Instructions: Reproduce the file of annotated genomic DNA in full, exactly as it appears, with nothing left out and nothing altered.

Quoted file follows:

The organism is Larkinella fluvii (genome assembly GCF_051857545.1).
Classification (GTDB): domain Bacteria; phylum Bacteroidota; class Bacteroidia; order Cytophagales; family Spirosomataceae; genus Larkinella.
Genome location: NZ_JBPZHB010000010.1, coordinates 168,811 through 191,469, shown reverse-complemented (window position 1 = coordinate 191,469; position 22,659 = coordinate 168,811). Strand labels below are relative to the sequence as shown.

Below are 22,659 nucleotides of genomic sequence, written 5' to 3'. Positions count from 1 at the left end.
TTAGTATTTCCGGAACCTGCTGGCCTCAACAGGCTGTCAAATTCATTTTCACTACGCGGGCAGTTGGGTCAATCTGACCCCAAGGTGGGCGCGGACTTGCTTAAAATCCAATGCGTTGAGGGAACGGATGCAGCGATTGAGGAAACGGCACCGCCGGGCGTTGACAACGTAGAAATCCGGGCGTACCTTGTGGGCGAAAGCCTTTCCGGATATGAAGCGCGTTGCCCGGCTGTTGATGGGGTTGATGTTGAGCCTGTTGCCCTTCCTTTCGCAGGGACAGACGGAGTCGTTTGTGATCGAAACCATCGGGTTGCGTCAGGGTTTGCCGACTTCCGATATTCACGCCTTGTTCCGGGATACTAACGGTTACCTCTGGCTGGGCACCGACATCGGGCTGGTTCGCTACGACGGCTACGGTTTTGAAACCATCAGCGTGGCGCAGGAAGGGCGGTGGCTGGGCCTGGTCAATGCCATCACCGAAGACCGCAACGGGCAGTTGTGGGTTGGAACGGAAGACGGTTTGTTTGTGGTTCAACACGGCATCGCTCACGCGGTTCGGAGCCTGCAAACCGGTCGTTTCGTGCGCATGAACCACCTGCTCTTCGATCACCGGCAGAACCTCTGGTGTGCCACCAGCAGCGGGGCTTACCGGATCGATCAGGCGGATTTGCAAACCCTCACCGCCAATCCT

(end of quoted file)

The organism is Larkinella fluvii (genome assembly GCF_051857545.1).
Classification (GTDB): domain Bacteria; phylum Bacteroidota; class Bacteroidia; order Cytophagales; family Spirosomataceae; genus Larkinella.
Genome location: NZ_JBPZHB010000010.1, coordinates 168,811 through 191,469, shown reverse-complemented (window position 1 = coordinate 191,469; position 22,659 = coordinate 168,811). Strand labels below are relative to the sequence as shown.

Below are 22,659 nucleotides of genomic sequence, written 5' to 3'. Positions count from 1 at the left end.
TTAGTATTTCCGGAACCTGCTGGCCTCAACAGGCTGTCAAATTCATTTTCACTACGCGGGCAGTTGGGTCAATCTGACCCCAAGGTGGGCGCGGACTTGCTTAAAATCCAATGCGTTGAGGGAACGGATGCAGCGATTGAGGAAACGGCACCGCCGGGCGTTGACAACGTAGAAATCCGGGCGTACCTTGTGGGCGAAAGCCTTTCCGGATATGAAGCGCGTTGCCCGGCTGTTGATGGGGTTGATGTTGAGCCTGTTGCCCTTCCTTTCGCAGGGACAGACGGAGTCGTTTGTGATCGAAACCATCGGGTTGCGTCAGGGTTTGCCGACTTCCGATATTCACGCCTTGTTCCGGGATACTAACGGTTACCTCTGGCTGGGCACCGACATCGGGCTGGTTCGCTACGACGGCTACGGTTTTGAAACCATCAGCGTGGCGCAGGAAGGGCGGTGGCTGGGCCTGGTCAATGCCATCACCGAAGACCGCAACGGGCAGTTGTGGGTTGGAACGGAAGACGGTTTGTTTGTGGTTCAACACGGCATCGCTCACGCGGTTCGGAGCCTGCAAACCGGTCGTTTCGTGCGCATGAACCACCTGCTCTTCGATCACCGGCAGAACCTCTGGTGTGCCACCAGCAGCGGGGCTTACCGGATCGATCAGGCGGATTTGCAAACCCTCACCGCCAATCCT